• Thanks so much, Bob.

    Sometime in the future, would it be possible to arrange a video Session, perhaps brief, With you, to see if I am "getting it?"

    Thanks for making me feel welcome.

  • highmtnhighmtn Posts: 9,935Administrator, Moderator, Enrolled, Pro
    edited April 7 Vote Up0Vote Down

    You can post videos of yourself doing a couple of the basic exercises and I can tell you what you need to work on, and what you're doing right. Those are done here on the forums, and others get to benefit from the experience as well.

    I don't do private lessons, but Ken does. You can do a short consult with him.

  • Hey mate!

    Just to touch upon a few things.

    1. For the most parts, terminology like baritone, tenor etc are classical definitions that have a little to do with range, but mostly to do with other things. Essentially if you're not planning on singing classical then don't worry about it. If you are planning on learning to sing classical, get in person lessons and see what you get put into in 5 years time :D

    2. Google! There is a wealth of information around. Do you play any other instruments? Because that's the easiest way to put two and two together. If you don't, take an interest in piano as that's the easiest one to get your head around. If you need some resources on that I can help you.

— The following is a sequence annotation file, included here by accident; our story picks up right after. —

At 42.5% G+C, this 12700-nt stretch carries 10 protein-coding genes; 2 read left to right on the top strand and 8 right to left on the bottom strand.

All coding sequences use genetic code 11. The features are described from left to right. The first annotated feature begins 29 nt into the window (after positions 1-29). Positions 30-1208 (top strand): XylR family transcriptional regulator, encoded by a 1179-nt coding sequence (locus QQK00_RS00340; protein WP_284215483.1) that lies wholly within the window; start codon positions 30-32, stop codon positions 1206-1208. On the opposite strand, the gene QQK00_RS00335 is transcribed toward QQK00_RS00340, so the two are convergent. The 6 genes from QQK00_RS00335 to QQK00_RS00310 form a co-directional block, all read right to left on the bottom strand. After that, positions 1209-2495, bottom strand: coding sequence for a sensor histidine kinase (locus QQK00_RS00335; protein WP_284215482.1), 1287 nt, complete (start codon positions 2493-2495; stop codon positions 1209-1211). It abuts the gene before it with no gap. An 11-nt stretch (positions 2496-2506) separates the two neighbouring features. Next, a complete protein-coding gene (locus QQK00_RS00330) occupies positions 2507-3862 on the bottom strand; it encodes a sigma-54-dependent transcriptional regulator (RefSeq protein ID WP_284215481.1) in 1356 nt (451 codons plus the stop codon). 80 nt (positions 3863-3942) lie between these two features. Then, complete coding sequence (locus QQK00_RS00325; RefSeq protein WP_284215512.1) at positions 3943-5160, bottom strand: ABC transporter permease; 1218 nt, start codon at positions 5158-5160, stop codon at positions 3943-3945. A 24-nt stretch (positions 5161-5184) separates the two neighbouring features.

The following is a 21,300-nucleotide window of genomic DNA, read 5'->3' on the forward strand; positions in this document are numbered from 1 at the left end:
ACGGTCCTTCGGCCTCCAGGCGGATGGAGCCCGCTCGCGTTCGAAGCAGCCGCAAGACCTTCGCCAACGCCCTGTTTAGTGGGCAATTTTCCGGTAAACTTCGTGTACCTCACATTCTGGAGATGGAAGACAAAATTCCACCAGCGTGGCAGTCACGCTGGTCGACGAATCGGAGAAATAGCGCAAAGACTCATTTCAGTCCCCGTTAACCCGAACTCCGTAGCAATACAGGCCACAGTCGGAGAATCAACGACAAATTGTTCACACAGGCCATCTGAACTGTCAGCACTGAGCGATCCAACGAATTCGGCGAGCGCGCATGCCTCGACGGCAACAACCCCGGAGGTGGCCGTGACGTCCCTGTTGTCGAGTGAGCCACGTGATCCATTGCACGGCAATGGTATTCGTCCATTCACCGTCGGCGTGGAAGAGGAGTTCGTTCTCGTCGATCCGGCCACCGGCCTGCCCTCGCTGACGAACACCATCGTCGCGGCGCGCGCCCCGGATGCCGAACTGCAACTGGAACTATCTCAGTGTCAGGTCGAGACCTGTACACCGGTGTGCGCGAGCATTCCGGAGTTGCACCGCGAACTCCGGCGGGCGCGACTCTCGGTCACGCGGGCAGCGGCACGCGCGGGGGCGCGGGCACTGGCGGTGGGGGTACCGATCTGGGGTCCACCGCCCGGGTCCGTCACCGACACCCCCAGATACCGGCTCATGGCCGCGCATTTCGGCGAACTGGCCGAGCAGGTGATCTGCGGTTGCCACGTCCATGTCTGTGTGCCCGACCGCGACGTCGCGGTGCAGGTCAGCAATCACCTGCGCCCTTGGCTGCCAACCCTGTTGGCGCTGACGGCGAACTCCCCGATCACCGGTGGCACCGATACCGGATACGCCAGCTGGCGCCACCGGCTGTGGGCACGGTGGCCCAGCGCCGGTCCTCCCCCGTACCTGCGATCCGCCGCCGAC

3. Firstly Bsharp does exist (however it's what is called an enharmonic equivalent of C.) C and Bsharp are the same note. However Bsharp exists because in musical notation dependent on key, sometimes it's 'correct' to write it that way. Sorry to be pedantic Bob haha, you're right in that no where does Ken say B# and it's unlikely to be something you'll come across. Again as with number 2. if you can take interest in the Piano and perhaps learn a bit of that/the guitar, you'll find it easier to relate to. But as explained above it related to the notes on the stave. When they use things like C4, C5, C6 it's relating to which octave it's in. An octave is 8 notes apart. So if you played A, and then played through B, C, D, E, F, G... A. That new A would be an 'octave apart' from the previous one.

    4. All of them. Also do you're 'lahs' and listen to Bob :D

    5. The classical method is look at the sheet music and see what the key signature is! xD

    But otherwise look at the chords and scales used, find where it resolves and that's 'usually' your key in contemporary music.

    Disclaimer: I'm a terrible terrible singer! I've just started on the programme this year and I'm rubbish. I did however graduate with a 1st class hons degree in Music from a good university, so my definitions above are hopefully correct haha. As for actually learning to sing though... ask Bob! He's been great with my lah's and I think he's pretty much judged everyone's lah's by now? He's the go-to man for advice.

  • Robo- I deeply appreciate your response.